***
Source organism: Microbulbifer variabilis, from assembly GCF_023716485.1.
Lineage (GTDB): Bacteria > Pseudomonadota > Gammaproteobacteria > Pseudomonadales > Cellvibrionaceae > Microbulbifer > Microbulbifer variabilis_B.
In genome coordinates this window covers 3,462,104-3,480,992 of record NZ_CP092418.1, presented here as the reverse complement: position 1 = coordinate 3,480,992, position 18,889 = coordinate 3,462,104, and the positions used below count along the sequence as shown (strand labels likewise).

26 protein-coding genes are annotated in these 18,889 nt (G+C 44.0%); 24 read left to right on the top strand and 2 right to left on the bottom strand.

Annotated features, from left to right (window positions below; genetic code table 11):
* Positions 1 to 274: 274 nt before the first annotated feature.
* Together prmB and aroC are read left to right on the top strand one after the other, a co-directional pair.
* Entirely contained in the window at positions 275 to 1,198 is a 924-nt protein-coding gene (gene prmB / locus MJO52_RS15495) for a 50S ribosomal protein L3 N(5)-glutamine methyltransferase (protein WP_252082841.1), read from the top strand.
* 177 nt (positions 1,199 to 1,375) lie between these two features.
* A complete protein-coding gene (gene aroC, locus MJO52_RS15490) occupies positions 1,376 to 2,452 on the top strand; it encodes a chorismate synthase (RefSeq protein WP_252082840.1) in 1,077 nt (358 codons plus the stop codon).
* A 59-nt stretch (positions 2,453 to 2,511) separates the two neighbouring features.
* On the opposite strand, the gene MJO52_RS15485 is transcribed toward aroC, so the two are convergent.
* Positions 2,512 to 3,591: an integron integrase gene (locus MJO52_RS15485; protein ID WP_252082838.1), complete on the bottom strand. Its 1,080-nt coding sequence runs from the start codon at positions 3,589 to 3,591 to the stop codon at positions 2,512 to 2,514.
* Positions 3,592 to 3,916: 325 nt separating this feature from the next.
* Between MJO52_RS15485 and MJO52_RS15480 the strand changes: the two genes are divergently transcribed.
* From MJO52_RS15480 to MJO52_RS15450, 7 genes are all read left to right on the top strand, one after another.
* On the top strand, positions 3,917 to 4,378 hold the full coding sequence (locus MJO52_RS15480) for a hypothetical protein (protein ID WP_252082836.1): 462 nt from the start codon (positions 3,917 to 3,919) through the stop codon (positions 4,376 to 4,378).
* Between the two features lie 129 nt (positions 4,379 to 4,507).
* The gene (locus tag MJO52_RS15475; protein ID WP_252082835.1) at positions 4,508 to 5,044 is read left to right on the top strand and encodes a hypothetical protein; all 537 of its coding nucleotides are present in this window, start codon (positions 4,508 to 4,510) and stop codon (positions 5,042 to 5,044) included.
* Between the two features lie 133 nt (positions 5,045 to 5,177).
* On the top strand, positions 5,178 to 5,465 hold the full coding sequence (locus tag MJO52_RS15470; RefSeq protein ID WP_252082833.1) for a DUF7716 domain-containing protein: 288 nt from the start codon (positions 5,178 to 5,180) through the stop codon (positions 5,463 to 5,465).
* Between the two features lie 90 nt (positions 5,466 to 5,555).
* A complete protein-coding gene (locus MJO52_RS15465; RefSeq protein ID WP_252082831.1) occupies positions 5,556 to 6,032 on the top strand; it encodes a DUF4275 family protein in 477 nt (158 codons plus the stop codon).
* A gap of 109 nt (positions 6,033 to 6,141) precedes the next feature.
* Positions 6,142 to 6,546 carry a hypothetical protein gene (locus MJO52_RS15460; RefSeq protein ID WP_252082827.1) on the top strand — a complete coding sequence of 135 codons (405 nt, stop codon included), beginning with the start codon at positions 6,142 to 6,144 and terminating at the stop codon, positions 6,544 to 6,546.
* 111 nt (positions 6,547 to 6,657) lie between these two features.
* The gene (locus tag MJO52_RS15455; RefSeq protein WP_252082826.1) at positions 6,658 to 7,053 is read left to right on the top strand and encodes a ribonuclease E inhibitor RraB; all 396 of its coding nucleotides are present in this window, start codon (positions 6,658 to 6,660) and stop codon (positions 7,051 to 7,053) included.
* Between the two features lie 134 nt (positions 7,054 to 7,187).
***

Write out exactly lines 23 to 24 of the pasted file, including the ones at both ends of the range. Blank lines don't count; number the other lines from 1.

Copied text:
* A complete protein-coding gene (locus MJO52_RS15465; RefSeq protein ID WP_252082831.1) occupies positions 5,556 to 6,032 on the top strand; it encodes a DUF4275 family protein in 477 nt (158 codons plus the stop codon).
* A gap of 109 nt (positions 6,033 to 6,141) precedes the next feature.